I mentioned the widely-spoken language already – French – but English is the official language. Although not widely spoken, every Mauritian will understand you if you speak English. Being the official language, all official procedures and documents will be in English. So unlike Spain where the Brits need to hire a translator for anything official, you’ll get along just well with your English. But why this dual language in the country? This is due to historical reasons: the French first conquered the island a few centuries ago but the British captured it from them. During the treaty of Paris, which formalised the handover of the island to the British, the latter agreed to retain the custom and religion of the French on the island. So the French language remained.

For an idea at the easy-going lifestyle, see this piece on the simple life in Mauritius that makes a good comparison. For me, this is one of the most important reasons – the lifestyle – but I know for many others, the weather will be first on the list. The language and culture will certainly help with integration and who knows, perhaps call Mauritius a second home…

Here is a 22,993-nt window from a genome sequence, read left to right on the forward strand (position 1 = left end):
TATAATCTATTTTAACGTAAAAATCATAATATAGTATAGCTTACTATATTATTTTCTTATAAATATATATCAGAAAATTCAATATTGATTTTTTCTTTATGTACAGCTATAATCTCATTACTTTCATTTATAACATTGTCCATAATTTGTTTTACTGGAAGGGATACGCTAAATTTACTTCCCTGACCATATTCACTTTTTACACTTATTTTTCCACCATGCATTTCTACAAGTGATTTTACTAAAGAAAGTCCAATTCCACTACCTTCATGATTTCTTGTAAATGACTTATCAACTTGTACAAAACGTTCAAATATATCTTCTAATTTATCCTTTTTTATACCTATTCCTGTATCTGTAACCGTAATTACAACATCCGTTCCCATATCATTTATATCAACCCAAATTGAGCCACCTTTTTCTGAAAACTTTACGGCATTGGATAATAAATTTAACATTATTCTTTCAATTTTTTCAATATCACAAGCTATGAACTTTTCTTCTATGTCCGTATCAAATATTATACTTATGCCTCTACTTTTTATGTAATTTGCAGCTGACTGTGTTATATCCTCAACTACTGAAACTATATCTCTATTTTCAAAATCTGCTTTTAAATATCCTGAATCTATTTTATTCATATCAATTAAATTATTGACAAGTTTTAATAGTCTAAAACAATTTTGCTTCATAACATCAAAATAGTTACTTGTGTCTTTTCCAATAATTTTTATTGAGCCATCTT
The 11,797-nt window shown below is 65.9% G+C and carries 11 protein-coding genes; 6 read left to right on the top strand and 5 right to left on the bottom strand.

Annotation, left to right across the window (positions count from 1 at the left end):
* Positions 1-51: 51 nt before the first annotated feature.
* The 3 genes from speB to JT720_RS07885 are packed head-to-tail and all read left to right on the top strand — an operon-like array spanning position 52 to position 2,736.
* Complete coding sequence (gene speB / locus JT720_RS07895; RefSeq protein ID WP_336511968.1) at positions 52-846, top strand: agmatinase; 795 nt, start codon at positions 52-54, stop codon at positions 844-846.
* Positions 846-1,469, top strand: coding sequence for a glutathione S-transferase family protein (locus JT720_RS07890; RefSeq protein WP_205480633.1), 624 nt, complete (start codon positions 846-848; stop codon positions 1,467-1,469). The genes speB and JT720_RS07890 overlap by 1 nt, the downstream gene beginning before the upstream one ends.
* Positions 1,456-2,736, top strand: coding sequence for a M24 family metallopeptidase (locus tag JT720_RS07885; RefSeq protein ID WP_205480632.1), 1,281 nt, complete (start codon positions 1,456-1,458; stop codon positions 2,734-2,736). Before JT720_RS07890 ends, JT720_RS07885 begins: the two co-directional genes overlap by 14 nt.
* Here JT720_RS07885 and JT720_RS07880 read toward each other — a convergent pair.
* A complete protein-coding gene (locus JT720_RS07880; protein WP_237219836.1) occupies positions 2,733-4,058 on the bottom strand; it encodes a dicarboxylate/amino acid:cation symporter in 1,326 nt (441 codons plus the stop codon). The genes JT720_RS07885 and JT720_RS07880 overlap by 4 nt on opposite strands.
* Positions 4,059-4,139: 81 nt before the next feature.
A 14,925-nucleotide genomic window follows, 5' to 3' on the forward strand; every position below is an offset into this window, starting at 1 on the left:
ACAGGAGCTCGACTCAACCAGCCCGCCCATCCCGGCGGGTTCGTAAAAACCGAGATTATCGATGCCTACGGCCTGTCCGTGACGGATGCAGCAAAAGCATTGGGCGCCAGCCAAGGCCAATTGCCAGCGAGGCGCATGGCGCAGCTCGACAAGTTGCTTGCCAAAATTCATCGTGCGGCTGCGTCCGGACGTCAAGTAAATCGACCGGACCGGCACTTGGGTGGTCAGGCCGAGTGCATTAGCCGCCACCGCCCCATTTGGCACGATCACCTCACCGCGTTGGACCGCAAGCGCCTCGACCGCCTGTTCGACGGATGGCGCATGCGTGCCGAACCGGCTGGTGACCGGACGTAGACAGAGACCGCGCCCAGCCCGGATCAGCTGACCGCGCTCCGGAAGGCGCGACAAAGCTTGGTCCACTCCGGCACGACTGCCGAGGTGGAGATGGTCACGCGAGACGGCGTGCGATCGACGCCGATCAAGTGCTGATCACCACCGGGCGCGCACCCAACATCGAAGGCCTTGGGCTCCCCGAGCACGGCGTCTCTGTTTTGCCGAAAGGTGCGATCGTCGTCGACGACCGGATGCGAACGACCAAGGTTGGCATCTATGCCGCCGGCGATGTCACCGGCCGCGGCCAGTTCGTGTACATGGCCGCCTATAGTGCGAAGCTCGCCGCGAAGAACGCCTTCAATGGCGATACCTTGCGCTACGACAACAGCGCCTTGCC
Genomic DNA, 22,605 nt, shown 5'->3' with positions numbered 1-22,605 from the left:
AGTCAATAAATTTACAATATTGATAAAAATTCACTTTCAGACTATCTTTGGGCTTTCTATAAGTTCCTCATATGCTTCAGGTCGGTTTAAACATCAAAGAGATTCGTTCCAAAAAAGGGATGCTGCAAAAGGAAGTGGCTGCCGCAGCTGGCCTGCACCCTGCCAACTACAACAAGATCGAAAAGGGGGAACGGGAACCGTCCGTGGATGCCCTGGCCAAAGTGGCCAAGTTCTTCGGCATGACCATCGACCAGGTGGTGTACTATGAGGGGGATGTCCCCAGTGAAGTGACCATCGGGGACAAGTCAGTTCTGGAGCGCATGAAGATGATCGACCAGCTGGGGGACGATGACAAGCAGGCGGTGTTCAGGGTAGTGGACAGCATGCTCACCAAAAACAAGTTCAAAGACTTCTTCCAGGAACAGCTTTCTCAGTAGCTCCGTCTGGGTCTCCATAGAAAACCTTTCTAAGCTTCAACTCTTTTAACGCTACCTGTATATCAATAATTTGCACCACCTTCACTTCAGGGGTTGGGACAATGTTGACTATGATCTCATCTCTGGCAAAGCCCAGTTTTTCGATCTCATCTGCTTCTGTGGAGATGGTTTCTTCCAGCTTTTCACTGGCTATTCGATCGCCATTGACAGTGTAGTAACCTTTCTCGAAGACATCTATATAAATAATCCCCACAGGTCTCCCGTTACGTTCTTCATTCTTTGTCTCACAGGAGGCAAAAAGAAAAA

View from Corps de Garde

A simple life in Mauritius

View from Corps de Garde

If you come to Mauritius for the usual 2 to 4 weeks of holidays, you may not have time to fully experience daily life on the island. A typical day for you will involve going out and visiting places. Yet, if you dig deeper, you might find that life on the island is much simpler there than in countries suffering from severe winters. Here’s why.

In the cold

Carpets are very popular in Europe to act as insulation and cover a poorly finished wooden floor. However, if liquids fall on carpets, it is not easy to clean them. As stains accumulate, it is either time to call a professional cleaner or change carpet. Cheap carpets don’t last long. In addition, carpets are a source of dust and many asthma sufferers have a poor time coping with them. You need a vacuum cleaner to clean a carpet and the good ones must be powerful and will be expensive.